On Thursday morning, a handful of Democratic Senators received terse, hand-delivered messages in their Capitol offices. They were personal notes straight from Senate Leader Don Perata.
"Dear Senator," the letters began. "Your chief of staff was a no-show at yesterday's off-campus meeting. The campaign staff reviewed the ‘demand list' of services needed between now and June 3. Please ask your chief of staff to contact (Perata staffer) Shanda Chaundhry at (her personal email account) ASAP. This is not an optional activity. Thank You."
The letter was signed, "Don Perata."
The off-campus meeting in question was a planning session held at a local union headquarters to line up troops who would be able to walk precincts in two upcoming June elections. It is common practice that Capitol staffers take vacation time during election season to work in contested races.
This year there are two such races – Carole Migden's reelection campaign, and the Perata-led effort to recall Republican Sen. Jeff Denham, R-Merced.
The tone of the letter angered a number of Democrats who received the letters, and their staffs. Though nobody would comment for the record, Capitol sources confirmed that Sens. Darrell Steinberg, Alex Padilla, Ron Calderon, Gloria Negrete McLeod and Lou Correa were among the Senators who received the notes.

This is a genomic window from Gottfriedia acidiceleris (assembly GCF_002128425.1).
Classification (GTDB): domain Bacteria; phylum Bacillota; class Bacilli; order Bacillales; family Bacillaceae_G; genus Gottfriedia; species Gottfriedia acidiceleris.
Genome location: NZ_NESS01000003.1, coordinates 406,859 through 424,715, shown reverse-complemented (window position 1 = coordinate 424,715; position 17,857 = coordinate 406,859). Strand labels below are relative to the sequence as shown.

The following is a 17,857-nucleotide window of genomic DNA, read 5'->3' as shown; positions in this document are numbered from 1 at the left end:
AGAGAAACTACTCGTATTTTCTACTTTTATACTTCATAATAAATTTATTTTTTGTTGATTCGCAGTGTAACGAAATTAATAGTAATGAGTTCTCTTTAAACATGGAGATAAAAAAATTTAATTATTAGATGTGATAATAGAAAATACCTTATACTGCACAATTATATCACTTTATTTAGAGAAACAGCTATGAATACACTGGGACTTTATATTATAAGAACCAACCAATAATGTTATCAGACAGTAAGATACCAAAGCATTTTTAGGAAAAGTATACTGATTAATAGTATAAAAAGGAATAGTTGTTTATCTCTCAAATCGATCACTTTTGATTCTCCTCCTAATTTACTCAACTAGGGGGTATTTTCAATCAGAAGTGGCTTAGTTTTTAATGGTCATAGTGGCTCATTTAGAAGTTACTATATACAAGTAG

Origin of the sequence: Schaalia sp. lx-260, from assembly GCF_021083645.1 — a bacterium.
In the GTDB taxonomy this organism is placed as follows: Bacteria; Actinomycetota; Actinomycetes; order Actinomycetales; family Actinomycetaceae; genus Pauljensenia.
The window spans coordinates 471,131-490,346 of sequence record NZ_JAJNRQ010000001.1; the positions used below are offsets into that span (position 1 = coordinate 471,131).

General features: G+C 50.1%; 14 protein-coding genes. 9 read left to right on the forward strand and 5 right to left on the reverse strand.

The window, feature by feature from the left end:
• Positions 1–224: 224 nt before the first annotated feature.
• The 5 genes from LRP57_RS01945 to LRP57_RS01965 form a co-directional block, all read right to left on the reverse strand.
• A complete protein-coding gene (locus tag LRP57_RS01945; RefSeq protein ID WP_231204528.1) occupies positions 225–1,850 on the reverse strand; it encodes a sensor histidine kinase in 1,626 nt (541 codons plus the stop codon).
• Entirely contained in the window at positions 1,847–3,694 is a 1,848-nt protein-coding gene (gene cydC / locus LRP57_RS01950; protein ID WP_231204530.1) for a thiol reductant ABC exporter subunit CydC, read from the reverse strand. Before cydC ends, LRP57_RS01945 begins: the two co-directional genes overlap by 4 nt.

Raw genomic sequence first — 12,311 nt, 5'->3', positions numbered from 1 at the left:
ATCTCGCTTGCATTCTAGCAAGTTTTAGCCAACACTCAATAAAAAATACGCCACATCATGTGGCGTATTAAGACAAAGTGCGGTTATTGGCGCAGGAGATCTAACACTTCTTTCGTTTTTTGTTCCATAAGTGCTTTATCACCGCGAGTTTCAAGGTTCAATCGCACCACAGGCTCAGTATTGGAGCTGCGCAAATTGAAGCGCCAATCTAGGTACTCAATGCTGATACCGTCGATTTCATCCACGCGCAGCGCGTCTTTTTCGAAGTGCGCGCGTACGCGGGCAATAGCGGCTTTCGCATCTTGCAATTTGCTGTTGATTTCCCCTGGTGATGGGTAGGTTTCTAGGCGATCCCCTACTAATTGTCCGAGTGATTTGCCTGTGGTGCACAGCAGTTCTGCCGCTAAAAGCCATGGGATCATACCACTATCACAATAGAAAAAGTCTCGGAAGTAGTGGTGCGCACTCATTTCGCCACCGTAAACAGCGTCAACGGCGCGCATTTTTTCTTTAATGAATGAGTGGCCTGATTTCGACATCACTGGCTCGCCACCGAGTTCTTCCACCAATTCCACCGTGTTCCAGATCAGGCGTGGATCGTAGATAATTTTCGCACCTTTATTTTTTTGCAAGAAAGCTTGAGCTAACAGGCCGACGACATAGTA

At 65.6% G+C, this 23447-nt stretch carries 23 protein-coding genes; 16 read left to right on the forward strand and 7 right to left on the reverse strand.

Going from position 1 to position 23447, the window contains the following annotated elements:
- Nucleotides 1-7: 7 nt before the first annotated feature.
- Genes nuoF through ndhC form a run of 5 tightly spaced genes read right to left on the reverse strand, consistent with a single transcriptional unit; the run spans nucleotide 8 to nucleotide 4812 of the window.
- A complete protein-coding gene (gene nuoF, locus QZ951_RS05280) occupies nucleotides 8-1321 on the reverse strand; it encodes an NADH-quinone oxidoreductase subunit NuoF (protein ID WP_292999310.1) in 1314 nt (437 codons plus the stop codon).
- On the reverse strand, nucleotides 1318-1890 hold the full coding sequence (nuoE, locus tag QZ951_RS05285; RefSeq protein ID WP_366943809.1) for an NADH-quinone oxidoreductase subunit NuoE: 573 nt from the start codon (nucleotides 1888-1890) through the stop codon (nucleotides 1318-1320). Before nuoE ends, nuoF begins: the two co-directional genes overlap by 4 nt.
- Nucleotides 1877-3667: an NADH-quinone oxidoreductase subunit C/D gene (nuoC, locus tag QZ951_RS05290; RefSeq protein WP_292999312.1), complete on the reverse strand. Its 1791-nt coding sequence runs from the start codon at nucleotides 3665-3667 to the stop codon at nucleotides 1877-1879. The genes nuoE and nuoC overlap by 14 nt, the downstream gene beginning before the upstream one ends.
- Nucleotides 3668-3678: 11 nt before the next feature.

Perata spokesman Jason Kinney said there was no mixing of state and political resources, noting that the letters were "produced by volunteers using their own time and their own resources. They were produced using an abundance of caution." Kinney added that Denham campaign spokesman Kevin Spillane was using the letters to mount a political attack against Perata.
"He gets paid a lot of money to make personal attacks against Senator Perata and deflect attention from the record of Senator Denham," Kinney said.
But Spillane questioned the legality of the letters.
"It is completely inappropriate and of questionable legality to try to intimidate state employees into mandatory political campaign work," Spillane said. " It is typical of Don Perata that he doesn't respect the law, the taxpayers, or his colleagues. This is just another example of Perata's arrogance and lack of ethical behavior."